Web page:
3 Budget-Friendly Alternatives to Home Security Equipment

When struggling with debt or making ends meet on a budget, it can be a bitter pill to swallow a monthly subscription fee for your home security needs. Sure, automated alarm systems can help deter home invaders and have been shown to limit the time they spend inside once they’ve broken in. But for those who want to make ends meet first (or supplement their home security measures already in place,) following simple home security tips and investing in cost-effective alternatives to traditional home security measures can save you hundreds of dollars.

Don’t buy: “Pick-proof” or “bump-proof” deadbolts

Deadbolt LockAs far as deadbolts go, everybody knows that the keyhole is its greatest vulnerability. As long as someone is able to pick or bump your lock (which is increasingly common knowledge thanks to the internet,) they can access your home. What this logic fails to account for is that your lock is not your whole door’s weak-point. In fact, the majority of break-ins occur due to brute force. An elaborate lock worth hundreds of dollars is practically worthless if a door can be busted with one swift kick or shove.

Instead get: Jamb reinforcement plates

Depending on the brand that you choose, jamb reinforcement plates can reinforce your door for a fraction of the cost of high-end deadbolts. Following this simple guide, anyone with a few common tools and access to a home supply retailer to find a kit can make their door far sturdier in about half an hour. These additions to your doors can make forced entry nearly impossible at an low cost.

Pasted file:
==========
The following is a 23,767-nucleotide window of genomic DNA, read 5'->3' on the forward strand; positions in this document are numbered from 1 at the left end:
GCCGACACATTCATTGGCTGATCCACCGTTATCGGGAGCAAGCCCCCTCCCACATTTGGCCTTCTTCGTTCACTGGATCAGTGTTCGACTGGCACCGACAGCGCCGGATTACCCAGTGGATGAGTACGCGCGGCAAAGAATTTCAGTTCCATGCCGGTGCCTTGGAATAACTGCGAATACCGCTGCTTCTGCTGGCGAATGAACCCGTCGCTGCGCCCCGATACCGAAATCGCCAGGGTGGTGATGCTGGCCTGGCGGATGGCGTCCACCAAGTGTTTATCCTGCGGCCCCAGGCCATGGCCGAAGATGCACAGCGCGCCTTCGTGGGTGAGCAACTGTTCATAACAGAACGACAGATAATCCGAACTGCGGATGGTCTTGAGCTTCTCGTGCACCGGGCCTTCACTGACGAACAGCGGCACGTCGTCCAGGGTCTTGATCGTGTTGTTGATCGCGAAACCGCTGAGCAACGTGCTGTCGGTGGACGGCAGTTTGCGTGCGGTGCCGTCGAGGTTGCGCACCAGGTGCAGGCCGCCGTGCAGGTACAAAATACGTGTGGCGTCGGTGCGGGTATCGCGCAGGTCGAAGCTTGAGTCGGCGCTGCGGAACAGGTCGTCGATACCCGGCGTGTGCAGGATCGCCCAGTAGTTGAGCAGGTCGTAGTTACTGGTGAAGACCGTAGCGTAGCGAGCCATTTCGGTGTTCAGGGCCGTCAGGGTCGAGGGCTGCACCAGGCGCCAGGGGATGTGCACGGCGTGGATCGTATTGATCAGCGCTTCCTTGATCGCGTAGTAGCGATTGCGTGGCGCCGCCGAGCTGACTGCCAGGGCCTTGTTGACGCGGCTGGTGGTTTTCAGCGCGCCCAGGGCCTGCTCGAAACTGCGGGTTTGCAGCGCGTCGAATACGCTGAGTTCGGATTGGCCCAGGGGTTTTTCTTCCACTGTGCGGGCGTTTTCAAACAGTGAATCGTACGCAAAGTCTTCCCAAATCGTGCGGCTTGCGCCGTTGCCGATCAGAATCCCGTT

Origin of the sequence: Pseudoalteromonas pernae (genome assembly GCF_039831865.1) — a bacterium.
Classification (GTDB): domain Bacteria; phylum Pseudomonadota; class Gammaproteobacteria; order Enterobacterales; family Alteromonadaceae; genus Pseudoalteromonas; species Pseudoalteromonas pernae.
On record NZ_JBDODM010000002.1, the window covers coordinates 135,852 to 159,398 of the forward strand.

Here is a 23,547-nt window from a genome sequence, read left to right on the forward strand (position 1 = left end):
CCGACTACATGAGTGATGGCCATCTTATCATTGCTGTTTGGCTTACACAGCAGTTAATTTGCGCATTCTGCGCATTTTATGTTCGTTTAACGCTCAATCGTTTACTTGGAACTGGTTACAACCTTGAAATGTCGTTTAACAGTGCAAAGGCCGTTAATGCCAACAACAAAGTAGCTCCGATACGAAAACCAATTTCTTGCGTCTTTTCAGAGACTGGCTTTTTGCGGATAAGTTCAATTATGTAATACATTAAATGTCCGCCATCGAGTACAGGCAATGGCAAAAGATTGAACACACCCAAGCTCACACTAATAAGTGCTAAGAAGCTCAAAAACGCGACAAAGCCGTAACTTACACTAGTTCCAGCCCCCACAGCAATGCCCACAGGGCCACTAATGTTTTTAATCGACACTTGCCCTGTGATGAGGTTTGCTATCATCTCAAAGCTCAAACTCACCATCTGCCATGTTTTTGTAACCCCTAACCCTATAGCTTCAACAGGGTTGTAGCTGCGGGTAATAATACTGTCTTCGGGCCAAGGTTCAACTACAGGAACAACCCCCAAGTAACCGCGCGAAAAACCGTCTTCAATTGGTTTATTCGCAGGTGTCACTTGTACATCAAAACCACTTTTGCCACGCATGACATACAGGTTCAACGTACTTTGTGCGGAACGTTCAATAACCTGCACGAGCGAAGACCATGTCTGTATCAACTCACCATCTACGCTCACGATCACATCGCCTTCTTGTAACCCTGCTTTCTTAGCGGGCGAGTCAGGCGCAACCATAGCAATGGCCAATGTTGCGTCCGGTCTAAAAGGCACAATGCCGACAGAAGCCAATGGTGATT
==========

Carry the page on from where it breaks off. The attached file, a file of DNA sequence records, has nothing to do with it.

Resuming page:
Don’t buy: Shatter resistant window film

Shatter Proof Window FilmYour windows are another key vulnerability to your home’s defense. Burglars will often break in to gain entry to a house or to a door’s lock in order to bypass a sealed door. Shatter resistant film might seem like a common sense answer for this problem – but there are two caveats. First, these are usually advertised as a cheap and easy alternative to installing tempered glass but fail to meet a similar level of durability. Secondly, there’s a much cheaper way to prevent entry into your home that doesn’t require applying expensive films.

Instead get: Window screws / anchors